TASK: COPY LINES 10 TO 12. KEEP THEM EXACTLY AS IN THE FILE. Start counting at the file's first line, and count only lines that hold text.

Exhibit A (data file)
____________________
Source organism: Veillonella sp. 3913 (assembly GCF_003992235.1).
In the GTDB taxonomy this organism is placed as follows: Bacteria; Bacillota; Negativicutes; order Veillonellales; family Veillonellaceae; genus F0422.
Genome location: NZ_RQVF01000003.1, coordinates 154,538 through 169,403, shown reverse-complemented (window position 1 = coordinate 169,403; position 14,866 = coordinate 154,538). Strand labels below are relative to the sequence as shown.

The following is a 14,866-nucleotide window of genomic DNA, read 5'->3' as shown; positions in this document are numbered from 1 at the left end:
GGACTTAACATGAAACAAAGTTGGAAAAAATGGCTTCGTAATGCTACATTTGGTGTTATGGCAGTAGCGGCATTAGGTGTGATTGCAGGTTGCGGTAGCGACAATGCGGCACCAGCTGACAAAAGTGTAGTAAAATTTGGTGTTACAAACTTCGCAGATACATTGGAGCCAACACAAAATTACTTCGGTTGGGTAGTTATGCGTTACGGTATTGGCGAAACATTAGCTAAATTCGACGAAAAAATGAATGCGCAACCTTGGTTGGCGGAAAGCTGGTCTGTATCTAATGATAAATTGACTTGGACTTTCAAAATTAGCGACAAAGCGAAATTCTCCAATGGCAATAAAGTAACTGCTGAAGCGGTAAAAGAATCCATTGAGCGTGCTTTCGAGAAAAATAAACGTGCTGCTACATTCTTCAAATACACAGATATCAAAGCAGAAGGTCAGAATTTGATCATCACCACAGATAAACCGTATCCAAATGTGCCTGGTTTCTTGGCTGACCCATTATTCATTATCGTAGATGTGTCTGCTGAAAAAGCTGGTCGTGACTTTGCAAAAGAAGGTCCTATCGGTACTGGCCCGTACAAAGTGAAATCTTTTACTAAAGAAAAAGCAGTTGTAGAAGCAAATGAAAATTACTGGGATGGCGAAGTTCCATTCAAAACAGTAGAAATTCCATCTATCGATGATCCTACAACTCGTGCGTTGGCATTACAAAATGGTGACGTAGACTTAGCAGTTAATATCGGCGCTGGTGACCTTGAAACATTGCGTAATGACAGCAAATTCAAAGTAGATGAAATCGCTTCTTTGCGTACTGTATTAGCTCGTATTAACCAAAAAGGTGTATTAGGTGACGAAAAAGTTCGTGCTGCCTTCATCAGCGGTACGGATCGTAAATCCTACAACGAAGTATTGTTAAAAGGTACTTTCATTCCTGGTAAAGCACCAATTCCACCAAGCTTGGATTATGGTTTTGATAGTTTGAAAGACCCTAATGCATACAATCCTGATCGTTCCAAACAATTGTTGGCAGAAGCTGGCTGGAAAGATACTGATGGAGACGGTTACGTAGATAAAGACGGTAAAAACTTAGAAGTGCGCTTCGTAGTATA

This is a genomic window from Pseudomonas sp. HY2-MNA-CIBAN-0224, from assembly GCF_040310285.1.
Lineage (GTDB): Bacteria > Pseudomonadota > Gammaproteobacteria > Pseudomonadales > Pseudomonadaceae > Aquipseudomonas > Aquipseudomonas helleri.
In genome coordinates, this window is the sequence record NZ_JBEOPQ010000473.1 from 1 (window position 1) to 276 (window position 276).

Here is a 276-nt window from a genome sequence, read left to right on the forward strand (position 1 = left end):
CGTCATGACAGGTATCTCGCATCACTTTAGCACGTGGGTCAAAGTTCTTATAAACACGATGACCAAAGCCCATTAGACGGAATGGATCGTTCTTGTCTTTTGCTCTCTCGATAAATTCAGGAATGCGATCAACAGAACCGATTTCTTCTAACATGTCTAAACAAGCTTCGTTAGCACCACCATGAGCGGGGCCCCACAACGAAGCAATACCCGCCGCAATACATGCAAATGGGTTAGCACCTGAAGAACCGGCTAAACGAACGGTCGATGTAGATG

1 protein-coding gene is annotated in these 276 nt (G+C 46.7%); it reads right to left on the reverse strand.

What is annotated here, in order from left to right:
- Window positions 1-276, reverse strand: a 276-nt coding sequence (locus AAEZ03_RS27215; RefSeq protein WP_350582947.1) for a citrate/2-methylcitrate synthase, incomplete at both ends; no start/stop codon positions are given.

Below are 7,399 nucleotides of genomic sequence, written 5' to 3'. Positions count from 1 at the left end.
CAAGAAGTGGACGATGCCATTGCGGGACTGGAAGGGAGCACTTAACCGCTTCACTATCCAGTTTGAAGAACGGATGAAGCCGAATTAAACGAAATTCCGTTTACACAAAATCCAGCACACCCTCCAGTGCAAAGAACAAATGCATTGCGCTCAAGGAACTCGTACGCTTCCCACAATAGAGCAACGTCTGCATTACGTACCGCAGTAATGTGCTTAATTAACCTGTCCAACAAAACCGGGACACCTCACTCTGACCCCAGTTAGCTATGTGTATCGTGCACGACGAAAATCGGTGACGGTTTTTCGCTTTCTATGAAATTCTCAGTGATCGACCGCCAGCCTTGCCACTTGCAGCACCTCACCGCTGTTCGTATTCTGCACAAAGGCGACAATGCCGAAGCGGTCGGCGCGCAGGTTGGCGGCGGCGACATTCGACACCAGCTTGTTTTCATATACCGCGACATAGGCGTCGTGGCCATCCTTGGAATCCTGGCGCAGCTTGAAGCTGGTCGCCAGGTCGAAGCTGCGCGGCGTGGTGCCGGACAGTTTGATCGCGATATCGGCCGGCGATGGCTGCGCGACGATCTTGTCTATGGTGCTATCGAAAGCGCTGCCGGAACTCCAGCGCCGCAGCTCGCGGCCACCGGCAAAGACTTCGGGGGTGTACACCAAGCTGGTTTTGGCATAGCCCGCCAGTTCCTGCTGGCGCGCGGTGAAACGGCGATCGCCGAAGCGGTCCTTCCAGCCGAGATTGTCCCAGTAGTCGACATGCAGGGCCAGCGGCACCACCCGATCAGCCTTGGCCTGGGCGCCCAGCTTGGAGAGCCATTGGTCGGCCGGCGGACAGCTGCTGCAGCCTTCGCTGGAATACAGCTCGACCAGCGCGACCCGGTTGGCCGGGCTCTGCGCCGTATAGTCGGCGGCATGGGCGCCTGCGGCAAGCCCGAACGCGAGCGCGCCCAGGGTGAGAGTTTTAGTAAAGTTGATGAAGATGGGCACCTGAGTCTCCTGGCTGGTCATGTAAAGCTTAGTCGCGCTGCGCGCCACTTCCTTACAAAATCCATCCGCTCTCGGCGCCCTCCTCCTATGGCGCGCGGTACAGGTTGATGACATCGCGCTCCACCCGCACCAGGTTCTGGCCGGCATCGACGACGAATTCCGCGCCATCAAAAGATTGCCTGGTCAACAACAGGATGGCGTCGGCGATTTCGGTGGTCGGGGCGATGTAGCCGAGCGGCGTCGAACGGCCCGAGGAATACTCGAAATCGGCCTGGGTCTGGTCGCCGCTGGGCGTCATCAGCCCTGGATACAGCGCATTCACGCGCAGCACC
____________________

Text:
CGTCATGACAGGTATCTCGCATCACTTTAGCACGTGGGTCAAAGTTCTTATAAACACGATGACCAAAGCCCATTAGACGGAATGGATCGTTCTTGTCTTTTGCTCTCTCGATAAATTCAGGAATGCGATCAACAGAACCGATTTCTTCTAACATGTCTAAACAAGCTTCGTTAGCACCACCATGAGCGGGGCCCCACAACGAAGCAATACCCGCCGCAATACATGCAAATGGGTTAGCACCTGAAGAACCGGCTAAACGAACGGTCGATGTAGATG

1 protein-coding gene is annotated in these 276 nt (G+C 46.7%); it reads right to left on the reverse strand.

What is annotated here, in order from left to right: